ESPN2, Tennis Channel Pump Up Australian Open Coverage as Nole, Vika Look to Defend Crowns

As ESPN2’s promo for the Australian Open -- accompanied by Oz stalwart AC/DC’s “Long Way To The Top If You Want To Rock ‘N Roll” -- suggests, the tennis world is about to get “Pumped up Down Under.”

Which, of course, is what the men’s and women’s fields would like to do against Novak Djokovic and Victoria Azarenka -- put the defending champions down and themselves on top at the first Grand Slam of the tennis season

Together, ESPN2 and Tennis Channel, over the course of 130 live hours – not to mention ubiquitous encores -- will chronicle the hard court exploits of Djokovic, the two-time defending champion and world No. 1, and Azarenka, who claimed her only Slam to date at the 2012 event in Melbourne and currently holds the top spot on the WTA circuit, as well as their varied opponents.

On the men’s side, Djokovic’s most serious challenge figures to come from Andy Murray, the gold medalist at the 2012 London Olympics, who then wiped away Britain’s 76-year-old Grand Slam ghost by defeating his friend and contemporary Nole at the U.S. Open last September. The No. 3-ranked player is in the same half of the draw as world No. 2 Roger Federer, who took the measure of Murray at Wimbledon for his 17th Slam, before settling for silver at the Scot’s hand at the All-England Club three weeks later.

If form holds, David Ferrer would meet Djokovic in the semifinals, as the diminutive baseliner moves up to the fourth seed in the continuing absence of fellow Spaniard Rafael Nadal.  Big-hitters Juan Martin Del Potro, Tomas Berdych and Jo Wilfred Tsonga have punchers’ chance to wind up smiling at the Happy Slam.

As for the ladies, Vika may be No. 1 and wearing the crown, but she’s not the favorite and is suffering from an ailing toe. For her part, No. 2 and French Open queen Maria Sharapova has a right collarbone injury that forced her to withdraw from the Brisbane International tourney.

Even if healthy, the top two seeds would be looking up third-seeded Serena Williams, who, after bowing in the first round in the French Open last year, lost only once more in 2012 to Angelique Kerber in Cincinnati, en route to winning Wimbledon, the Olympics and the U.S. Open. 

If the seeds hold, Serena-Vika would unfold for the 13th time in the semifinals, with the Belarusian looking for her second triumph against the American, who is seeking her Sweet 16 Slam.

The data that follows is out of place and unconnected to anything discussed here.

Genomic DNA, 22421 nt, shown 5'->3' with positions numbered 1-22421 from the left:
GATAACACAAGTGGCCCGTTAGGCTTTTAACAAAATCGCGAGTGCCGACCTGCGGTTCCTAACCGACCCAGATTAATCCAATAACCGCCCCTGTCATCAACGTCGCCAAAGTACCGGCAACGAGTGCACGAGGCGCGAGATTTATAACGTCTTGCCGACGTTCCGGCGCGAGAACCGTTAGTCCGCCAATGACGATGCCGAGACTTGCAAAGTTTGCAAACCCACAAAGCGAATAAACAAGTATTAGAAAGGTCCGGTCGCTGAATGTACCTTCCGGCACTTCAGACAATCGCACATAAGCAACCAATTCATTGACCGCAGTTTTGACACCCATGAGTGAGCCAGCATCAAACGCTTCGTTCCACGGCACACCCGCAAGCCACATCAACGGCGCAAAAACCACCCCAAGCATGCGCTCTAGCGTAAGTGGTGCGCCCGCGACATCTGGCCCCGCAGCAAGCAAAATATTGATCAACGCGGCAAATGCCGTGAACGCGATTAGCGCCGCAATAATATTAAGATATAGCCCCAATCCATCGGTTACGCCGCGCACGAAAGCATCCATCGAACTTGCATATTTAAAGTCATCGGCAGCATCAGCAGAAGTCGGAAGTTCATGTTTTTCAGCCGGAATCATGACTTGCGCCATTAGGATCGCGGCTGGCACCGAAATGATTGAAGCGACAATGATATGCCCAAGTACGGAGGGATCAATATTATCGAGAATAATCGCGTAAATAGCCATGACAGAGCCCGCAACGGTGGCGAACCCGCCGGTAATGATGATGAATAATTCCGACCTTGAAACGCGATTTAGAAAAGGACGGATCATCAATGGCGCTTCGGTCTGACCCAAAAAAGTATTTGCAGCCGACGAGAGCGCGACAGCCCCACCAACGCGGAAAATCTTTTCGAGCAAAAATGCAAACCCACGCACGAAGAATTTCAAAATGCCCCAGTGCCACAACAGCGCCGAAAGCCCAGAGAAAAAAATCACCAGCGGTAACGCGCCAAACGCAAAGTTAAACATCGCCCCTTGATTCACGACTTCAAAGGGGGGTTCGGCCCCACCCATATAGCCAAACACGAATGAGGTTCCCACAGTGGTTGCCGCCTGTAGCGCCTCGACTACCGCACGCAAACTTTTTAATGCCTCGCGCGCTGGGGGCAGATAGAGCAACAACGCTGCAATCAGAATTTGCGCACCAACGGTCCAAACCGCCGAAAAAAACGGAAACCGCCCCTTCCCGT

Sharapova, who could meet Venus Williams in the third round, is in the other half of the draw, where No. 4 Agnieszka Radwanska, the fifth-seeded German Kerber and 2011 Australian finalist and French Open champ Li Na loom.

There’s also a tasty opening round matchup: 2011 Wimbledon champion Petra Kvitova versus 2010 French Open winner Fransesca Schiavone.

ESPN2 and Tennis are now in the sixth year of their TV alliance for the season’s first two majors – the former is the  primary rights-holder and takes the production lead in Melbourne, while the independent net sets the play in Paris with the French Open.

In what will be the worldwide leader’s 29th consecutive year of Aussie action, ESPN2’s coverage, presented by Franklin Templeton, begins Stateside on Sunday Jan. 13 at 6:30 p.m. (ET) with 12.5 hours. All told, ESPN2 will present 100 live hours in high-definition. Daily action continues each night with afternoon encores totaling more than 50 additional hours through the women’s championship Saturday, Jan 26, and the men’s championship the following day, both at 3 a.m. with reairs later each day at 9 a.m. and in primetime time (see schedule below). The telecasts are also available through WatchESPN online at and on smartphones and tablets via the WatchESPN app. 

Now in 83 million homes, broadband service ESPN3 has more than 600 hours in store. ESPN3’s coverage starts at 7 p.m. over the first 11 days of the tournament with the first ball each day of all TV court matches.  Additionally, ESPN3 will offer live matches not airing on ESPN2, including the men’s, women’s and mixed doubles championships and the finals of the boys and girls divisions.